2017 Freedom of Thought Report data available

The Freedom of Thought Report is an annual/ongoing report put together by the International Humanist and Ethical Union (IHEU) to chronicle systemic discrimination against nonbelievers in countries around the world.

Every year that I write about the report, I face the same confusion and misconceptions, and while I usually try to nip them in the bud, they happen anyway. Well, here we go again. The key thing to remember about the report is that it is tracking systemic discrimination. Not cultural discrimination, not normalized discrimination, and not widespread discrimination… systemic discrimination. That is: discrimination by the government or its agencies, or discrimination created by laws or practices of the state or its officials.

The result of this focus – and the thing that irks most Canadian readers – is that the US manages to score 1.5 / “Mostly Satisfactory” despite widespread religiosity and intolerance of nonbelief, while Canada scores 3 / “Systemic Discrimination” (scores are on a scale of 1 to 5, higher scores are worse). However, that’s perfectly in line with the report’s logic: as bad as it is for nonbelievers culturally in the US, the bottom line is that nonbelief has much better legal status there than in Canada. The have the “Establishment Clause” in their Constitution requiring laws to be secular; we have constitutionally protected religious schools.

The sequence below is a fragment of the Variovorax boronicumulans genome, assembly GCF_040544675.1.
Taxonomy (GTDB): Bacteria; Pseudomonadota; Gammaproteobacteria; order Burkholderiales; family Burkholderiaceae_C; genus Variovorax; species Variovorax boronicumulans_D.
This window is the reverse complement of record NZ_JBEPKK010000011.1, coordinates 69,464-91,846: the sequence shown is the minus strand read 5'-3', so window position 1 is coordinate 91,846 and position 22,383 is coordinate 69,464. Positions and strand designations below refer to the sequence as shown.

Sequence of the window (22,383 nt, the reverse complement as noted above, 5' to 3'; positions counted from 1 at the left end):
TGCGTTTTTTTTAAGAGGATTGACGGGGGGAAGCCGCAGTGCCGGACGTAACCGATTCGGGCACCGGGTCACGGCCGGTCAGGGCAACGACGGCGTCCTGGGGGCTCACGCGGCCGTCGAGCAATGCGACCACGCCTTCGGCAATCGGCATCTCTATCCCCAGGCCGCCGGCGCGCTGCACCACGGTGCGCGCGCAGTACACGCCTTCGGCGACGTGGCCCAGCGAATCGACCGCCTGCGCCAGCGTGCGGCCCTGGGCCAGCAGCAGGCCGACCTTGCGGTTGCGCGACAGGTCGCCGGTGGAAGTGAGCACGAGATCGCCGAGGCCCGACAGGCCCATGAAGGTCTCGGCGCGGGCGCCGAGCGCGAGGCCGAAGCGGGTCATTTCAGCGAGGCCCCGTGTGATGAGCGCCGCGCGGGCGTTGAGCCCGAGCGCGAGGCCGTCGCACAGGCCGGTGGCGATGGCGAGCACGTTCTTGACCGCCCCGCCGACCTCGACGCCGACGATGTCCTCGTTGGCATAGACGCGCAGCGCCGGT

The real benefit of the Freedom of Thought Report’s focus on systemic issues is that systemic issues are much easier to target and (hopefully) fix than cultural issues. In fact, read a certain way, the Freedom of Thought Report could be a blueprint for action.

So, how’d Canada do?

[Cover of the 2017 Freedom of Thought report.]

The 2017 Freedom of Thought Report.

Well, it doesn’t look like Canada’s data has been updated since 2015, so the data is 2014 vintage. There’s a quote about our prime minister that is clearly referring to Harper, not Trudeau. Even the grossly dishonest framing of Syndicat Northcrest v Amselem hasn’t been fixed.

On the one hand, that sucks, because it means it doesn’t take into account all the progress made since Trudeau took power. We have a new law protecting journalistic sources from authorities, and of course the blasphemy law is on the chopping block.

On the other hand, that’s a good thing, because it doesn’t take into account all the bullshit about banning veils and religious accessories in general.

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